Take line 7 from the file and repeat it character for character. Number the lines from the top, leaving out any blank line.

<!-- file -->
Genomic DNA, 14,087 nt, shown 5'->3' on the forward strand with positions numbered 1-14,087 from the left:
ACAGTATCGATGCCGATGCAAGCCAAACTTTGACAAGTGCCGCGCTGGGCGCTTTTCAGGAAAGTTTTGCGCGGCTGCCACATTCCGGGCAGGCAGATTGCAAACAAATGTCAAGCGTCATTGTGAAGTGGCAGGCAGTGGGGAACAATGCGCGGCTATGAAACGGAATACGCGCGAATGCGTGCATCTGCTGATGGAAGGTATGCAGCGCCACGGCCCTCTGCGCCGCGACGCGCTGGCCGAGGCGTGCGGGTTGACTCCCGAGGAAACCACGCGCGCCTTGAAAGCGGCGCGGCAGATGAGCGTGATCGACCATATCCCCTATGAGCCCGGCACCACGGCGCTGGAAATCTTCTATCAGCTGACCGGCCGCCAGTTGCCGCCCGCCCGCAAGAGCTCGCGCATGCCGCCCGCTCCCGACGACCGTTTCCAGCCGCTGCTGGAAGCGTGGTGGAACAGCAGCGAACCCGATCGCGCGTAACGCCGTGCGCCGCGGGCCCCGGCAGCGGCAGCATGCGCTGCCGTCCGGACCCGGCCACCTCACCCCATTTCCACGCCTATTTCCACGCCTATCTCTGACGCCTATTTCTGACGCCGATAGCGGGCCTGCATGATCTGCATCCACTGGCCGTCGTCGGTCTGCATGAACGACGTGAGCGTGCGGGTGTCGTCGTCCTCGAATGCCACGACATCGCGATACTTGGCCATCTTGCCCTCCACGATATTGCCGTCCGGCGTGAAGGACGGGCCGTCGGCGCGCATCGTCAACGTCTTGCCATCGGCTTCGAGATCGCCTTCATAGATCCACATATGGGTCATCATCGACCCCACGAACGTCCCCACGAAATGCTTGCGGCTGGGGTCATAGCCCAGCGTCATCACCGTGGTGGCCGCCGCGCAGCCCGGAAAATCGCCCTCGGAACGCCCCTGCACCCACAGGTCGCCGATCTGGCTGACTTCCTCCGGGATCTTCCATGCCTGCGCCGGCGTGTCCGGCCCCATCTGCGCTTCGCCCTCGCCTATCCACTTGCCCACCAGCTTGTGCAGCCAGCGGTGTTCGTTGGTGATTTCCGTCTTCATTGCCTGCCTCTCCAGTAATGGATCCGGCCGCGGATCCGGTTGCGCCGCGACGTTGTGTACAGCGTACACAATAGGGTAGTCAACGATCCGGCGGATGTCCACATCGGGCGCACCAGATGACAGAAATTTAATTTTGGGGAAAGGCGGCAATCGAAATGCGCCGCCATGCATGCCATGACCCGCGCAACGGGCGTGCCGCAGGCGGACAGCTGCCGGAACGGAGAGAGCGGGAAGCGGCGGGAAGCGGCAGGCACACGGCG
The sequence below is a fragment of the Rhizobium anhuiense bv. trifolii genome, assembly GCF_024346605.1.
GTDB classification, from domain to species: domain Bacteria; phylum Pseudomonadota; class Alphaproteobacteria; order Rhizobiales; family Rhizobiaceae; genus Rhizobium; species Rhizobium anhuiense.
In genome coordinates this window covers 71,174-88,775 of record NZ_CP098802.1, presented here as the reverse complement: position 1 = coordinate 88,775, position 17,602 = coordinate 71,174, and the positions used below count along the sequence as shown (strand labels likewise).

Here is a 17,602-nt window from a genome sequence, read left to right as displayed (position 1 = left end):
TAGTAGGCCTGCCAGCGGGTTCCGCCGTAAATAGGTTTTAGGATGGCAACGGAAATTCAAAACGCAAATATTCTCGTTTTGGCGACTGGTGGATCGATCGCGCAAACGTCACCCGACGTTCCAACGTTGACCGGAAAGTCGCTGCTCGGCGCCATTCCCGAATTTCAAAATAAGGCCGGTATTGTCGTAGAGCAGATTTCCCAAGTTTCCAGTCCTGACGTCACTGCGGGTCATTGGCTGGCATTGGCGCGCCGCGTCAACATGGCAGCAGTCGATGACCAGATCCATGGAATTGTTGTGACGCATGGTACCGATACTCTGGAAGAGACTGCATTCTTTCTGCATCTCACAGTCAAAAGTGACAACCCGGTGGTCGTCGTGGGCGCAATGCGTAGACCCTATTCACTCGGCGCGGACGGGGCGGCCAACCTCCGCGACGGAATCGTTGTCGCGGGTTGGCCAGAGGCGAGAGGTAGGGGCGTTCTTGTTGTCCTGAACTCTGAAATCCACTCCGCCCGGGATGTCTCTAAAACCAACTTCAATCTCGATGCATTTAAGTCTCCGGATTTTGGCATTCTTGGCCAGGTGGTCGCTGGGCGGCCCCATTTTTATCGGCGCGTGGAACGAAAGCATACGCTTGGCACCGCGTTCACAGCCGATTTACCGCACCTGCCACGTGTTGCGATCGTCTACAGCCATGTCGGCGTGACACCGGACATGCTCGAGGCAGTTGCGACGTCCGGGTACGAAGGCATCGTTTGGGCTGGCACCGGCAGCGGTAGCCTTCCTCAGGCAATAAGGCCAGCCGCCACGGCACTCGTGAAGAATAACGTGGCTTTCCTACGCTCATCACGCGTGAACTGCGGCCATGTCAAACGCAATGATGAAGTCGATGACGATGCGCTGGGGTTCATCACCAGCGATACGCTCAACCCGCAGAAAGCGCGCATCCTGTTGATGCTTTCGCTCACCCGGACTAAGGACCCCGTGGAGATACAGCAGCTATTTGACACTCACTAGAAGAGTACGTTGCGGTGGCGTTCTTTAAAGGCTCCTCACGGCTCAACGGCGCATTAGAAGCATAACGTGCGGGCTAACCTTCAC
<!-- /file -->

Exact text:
TAGTAGGCCTGCCAGCGGGTTCCGCCGTAAATAGGTTTTAGGATGGCAACGGAAATTCAAAACGCAAATATTCTCGTTTTGGCGACTGGTGGATCGATCGCGCAAACGTCACCCGACGTTCCAACGTTGACCGGAAAGTCGCTGCTCGGCGCCATTCCCGAATTTCAAAATAAGGCCGGTATTGTCGTAGAGCAGATTTCCCAAGTTTCCAGTCCTGACGTCACTGCGGGTCATTGGCTGGCATTGGCGCGCCGCGTCAACATGGCAGCAGTCGATGACCAGATCCATGGAATTGTTGTGACGCATGGTACCGATACTCTGGAAGAGACTGCATTCTTTCTGCATCTCACAGTCAAAAGTGACAACCCGGTGGTCGTCGTGGGCGCAATGCGTAGACCCTATTCACTCGGCGCGGACGGGGCGGCCAACCTCCGCGACGGAATCGTTGTCGCGGGTTGGCCAGAGGCGAGAGGTAGGGGCGTTCTTGTTGTCCTGAACTCTGAAATCCACTCCGCCCGGGATGTCTCTAAAACCAACTTCAATCTCGATGCATTTAAGTCTCCGGATTTTGGCATTCTTGGCCAGGTGGTCGCTGGGCGGCCCCATTTTTATCGGCGCGTGGAACGAAAGCATACGCTTGGCACCGCGTTCACAGCCGATTTACCGCACCTGCCACGTGTTGCGATCGTCTACAGCCATGTCGGCGTGACACCGGACATGCTCGAGGCAGTTGCGACGTCCGGGTACGAAGGCATCGTTTGGGCTGGCACCGGCAGCGGTAGCCTTCCTCAGGCAATAAGGCCAGCCGCCACGGCACTCGTGAAGAATAACGTGGCTTTCCTACGCTCATCACGCGTGAACTGCGGCCATGTCAAACGCAATGATGAAGTCGATGACGATGCGCTGGGGTTCATCACCAGCGATACGCTCAACCCGCAGAAAGCGCGCATCCTGTTGATGCTTTCGCTCACCCGGACTAAGGACCCCGTGGAGATACAGCAGCTATTTGACACTCACTAGAAGAGTACGTTGCGGTGGCGTTCTTTAAAGGCTCCTCACGGCTCAACGGCGCATTAGAAGCATAACGTGCGGGCTAACCTTCAC